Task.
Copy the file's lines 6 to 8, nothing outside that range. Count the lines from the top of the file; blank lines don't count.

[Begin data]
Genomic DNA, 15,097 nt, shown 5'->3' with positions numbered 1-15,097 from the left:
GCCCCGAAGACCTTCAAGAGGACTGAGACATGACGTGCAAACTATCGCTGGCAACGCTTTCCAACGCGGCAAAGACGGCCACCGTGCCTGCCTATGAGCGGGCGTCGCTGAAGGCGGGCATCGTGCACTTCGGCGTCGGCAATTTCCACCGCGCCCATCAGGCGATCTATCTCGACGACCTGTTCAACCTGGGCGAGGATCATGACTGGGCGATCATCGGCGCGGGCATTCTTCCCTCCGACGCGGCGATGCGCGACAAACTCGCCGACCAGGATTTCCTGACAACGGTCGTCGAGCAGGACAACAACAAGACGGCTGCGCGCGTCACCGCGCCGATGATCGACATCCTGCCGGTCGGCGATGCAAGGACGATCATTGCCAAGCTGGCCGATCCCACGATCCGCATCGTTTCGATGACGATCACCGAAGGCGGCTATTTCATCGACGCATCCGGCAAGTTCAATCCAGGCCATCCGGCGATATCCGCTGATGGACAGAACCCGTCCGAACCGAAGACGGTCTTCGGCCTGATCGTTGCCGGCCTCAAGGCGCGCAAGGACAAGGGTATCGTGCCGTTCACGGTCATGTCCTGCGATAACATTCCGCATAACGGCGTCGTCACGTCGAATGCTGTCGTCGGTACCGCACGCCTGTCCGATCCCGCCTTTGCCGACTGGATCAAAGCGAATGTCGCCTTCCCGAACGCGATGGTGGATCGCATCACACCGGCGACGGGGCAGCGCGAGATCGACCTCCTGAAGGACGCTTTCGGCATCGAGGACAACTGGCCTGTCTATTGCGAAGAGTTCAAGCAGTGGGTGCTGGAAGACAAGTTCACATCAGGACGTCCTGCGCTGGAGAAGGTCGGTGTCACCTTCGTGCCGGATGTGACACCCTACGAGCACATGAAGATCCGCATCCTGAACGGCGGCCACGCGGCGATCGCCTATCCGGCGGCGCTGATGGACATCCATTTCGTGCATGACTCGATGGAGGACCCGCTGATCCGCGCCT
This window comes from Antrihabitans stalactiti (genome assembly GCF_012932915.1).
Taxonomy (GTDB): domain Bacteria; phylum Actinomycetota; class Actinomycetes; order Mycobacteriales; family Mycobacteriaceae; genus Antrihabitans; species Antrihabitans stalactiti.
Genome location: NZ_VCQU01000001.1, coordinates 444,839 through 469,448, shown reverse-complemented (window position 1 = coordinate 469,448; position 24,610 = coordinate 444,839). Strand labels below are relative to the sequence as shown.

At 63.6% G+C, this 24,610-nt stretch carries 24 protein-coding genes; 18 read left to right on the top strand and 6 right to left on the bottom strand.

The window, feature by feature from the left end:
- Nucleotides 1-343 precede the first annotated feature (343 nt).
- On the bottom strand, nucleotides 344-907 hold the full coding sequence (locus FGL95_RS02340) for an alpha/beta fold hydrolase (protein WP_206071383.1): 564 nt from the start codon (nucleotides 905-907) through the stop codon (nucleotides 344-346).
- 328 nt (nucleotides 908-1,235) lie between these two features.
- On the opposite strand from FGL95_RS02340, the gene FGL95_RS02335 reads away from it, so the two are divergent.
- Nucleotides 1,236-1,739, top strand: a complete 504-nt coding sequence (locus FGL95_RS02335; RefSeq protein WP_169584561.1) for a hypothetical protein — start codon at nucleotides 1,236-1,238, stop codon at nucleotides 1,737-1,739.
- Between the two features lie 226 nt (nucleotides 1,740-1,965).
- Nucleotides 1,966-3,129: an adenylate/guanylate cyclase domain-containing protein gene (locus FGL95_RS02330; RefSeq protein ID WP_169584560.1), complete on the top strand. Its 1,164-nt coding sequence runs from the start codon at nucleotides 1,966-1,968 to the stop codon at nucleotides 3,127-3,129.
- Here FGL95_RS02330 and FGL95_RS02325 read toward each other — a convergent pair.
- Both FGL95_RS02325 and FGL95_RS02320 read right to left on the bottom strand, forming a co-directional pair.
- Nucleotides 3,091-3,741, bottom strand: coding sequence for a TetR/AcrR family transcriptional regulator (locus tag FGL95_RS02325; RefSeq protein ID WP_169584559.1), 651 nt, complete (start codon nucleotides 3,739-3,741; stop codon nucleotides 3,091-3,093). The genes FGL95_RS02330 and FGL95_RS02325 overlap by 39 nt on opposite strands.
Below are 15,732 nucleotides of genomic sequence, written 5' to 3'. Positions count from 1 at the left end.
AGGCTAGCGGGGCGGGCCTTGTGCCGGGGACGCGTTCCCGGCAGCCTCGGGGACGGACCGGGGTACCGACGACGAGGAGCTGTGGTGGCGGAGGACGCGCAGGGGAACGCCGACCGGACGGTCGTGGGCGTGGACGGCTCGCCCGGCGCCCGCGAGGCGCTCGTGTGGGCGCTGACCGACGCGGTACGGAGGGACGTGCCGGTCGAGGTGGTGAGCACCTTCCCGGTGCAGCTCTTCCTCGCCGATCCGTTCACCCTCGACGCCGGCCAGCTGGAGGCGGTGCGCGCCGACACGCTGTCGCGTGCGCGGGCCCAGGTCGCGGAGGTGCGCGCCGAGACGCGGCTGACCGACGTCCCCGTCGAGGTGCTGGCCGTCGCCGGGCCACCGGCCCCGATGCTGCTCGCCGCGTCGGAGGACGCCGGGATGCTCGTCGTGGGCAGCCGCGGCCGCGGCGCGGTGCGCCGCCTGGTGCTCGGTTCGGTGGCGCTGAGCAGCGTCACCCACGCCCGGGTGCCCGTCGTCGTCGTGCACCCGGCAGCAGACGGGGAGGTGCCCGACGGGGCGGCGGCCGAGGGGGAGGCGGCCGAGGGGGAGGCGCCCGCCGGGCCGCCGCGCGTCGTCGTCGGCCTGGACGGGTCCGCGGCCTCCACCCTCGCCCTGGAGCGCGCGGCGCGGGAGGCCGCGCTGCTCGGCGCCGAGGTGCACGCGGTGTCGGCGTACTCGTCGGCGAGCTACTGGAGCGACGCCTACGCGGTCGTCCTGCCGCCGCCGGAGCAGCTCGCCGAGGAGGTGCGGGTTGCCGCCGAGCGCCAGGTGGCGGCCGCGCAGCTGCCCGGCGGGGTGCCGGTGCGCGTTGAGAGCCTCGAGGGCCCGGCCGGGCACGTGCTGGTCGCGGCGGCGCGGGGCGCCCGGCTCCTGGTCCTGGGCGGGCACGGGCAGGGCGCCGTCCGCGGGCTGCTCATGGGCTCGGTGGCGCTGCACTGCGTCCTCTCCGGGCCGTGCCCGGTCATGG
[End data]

At 63.6% G+C, this 24,610-nt stretch carries 24 protein-coding genes; 18 read left to right on the top strand and 6 right to left on the bottom strand.

The window, feature by feature from the left end:
- Nucleotides 1-343 precede the first annotated feature (343 nt).